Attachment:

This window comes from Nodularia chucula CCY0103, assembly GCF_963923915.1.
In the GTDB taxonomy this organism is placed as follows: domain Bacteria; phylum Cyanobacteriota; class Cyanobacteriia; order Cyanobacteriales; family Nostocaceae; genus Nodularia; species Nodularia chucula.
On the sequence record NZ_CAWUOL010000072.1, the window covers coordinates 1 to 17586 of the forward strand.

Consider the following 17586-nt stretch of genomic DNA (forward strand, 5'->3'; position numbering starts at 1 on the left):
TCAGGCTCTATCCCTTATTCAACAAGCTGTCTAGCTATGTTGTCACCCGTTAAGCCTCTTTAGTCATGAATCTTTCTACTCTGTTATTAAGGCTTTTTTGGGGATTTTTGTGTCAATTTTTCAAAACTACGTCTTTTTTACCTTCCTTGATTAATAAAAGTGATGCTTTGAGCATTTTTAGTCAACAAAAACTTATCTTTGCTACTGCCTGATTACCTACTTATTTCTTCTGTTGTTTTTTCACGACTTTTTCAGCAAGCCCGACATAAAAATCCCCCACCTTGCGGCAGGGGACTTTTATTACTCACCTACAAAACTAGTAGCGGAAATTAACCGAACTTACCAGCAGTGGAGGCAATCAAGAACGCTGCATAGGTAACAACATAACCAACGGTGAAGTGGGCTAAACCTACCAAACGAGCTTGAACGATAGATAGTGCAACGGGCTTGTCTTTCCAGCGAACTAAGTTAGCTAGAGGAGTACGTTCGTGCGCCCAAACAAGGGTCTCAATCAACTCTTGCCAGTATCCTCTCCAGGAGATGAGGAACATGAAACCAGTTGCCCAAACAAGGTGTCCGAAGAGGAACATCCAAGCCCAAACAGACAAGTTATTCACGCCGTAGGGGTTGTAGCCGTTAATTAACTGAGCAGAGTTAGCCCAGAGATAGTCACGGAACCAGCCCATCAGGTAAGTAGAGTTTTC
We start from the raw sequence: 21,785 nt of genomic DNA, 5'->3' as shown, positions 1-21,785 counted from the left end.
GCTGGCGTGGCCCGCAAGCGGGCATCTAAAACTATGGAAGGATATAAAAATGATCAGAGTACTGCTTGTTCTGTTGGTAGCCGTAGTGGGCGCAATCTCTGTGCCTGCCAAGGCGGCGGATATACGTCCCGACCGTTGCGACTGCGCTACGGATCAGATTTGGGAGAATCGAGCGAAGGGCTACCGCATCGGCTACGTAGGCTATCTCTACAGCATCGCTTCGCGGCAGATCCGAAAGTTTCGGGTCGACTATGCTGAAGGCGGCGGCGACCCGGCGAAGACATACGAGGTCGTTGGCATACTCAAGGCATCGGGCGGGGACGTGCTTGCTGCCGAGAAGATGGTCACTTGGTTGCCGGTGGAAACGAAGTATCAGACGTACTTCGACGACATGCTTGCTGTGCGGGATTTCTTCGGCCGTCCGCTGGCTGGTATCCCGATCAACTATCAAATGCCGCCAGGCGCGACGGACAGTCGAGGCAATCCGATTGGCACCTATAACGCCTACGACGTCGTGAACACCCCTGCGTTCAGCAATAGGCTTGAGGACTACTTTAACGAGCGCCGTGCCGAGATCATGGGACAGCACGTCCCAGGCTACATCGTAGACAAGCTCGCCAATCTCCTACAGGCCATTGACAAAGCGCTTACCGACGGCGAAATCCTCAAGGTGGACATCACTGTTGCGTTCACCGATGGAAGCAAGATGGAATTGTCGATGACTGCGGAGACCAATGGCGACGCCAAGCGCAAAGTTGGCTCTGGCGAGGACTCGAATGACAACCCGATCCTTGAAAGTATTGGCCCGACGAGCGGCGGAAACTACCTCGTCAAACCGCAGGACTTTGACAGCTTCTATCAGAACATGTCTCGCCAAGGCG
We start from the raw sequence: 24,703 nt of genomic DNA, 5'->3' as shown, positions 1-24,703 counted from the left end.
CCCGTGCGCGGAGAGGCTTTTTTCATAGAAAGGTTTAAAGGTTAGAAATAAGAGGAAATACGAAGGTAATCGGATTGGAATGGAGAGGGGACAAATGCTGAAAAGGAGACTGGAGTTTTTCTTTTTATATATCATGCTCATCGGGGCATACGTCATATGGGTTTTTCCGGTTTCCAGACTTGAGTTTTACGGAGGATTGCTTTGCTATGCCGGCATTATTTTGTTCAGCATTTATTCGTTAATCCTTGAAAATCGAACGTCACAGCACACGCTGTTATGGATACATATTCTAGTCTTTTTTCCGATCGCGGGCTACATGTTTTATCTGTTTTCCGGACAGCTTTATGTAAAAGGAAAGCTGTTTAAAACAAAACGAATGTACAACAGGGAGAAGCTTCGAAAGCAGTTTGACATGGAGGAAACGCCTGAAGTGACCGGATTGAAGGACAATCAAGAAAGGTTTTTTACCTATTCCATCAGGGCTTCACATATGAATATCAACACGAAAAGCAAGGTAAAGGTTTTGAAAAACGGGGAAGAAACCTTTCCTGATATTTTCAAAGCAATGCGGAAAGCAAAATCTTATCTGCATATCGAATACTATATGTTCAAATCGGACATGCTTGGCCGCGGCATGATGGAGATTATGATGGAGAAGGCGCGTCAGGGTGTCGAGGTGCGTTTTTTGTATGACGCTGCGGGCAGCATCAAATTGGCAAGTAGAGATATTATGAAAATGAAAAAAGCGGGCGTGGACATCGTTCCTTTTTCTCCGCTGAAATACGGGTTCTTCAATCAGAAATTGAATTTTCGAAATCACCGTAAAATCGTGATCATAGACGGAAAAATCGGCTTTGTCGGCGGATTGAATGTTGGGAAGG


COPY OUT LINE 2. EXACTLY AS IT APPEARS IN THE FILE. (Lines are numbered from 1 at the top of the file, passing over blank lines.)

In the GTDB taxonomy this organism is placed as follows: domain Bacteria; phylum Cyanobacteriota; class Cyanobacteriia; order Cyanobacteriales; family Nostocaceae; genus Nodularia; species Nodularia chucula.